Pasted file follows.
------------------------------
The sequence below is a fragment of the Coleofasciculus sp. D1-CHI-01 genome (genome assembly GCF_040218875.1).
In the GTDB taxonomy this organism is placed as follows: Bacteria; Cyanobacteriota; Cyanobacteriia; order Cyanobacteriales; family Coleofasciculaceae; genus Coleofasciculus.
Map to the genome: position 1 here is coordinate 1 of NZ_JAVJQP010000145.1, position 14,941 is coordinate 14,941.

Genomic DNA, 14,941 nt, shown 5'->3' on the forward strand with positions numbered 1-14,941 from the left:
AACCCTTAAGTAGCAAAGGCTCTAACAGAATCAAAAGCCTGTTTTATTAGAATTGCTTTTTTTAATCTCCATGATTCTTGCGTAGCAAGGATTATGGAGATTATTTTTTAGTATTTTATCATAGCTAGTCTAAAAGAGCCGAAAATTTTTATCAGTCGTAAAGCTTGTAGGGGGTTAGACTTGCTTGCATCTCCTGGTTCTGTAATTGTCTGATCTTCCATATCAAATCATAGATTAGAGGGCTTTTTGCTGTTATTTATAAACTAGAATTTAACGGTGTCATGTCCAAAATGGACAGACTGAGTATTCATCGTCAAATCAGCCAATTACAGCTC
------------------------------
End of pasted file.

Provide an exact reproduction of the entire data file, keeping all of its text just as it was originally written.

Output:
The sequence below is a fragment of the Coleofasciculus sp. D1-CHI-01 genome (genome assembly GCF_040218875.1).
In the GTDB taxonomy this organism is placed as follows: Bacteria; Cyanobacteriota; Cyanobacteriia; order Cyanobacteriales; family Coleofasciculaceae; genus Coleofasciculus.
Map to the genome: position 1 here is coordinate 1 of NZ_JAVJQP010000145.1, position 14,941 is coordinate 14,941.

Genomic DNA, 14,941 nt, shown 5'->3' on the forward strand with positions numbered 1-14,941 from the left:
AACCCTTAAGTAGCAAAGGCTCTAACAGAATCAAAAGCCTGTTTTATTAGAATTGCTTTTTTTAATCTCCATGATTCTTGCGTAGCAAGGATTATGGAGATTATTTTTTAGTATTTTATCATAGCTAGTCTAAAAGAGCCGAAAATTTTTATCAGTCGTAAAGCTTGTAGGGGGTTAGACTTGCTTGCATCTCCTGGTTCTGTAATTGTCTGATCTTCCATATCAAATCATAGATTAGAGGGCTTTTTGCTGTTATTTATAAACTAGAATTTAACGGTGTCATGTCCAAAATGGACAGACTGAGTATTCATCGTCAAATCAGCCAATTACAGCTC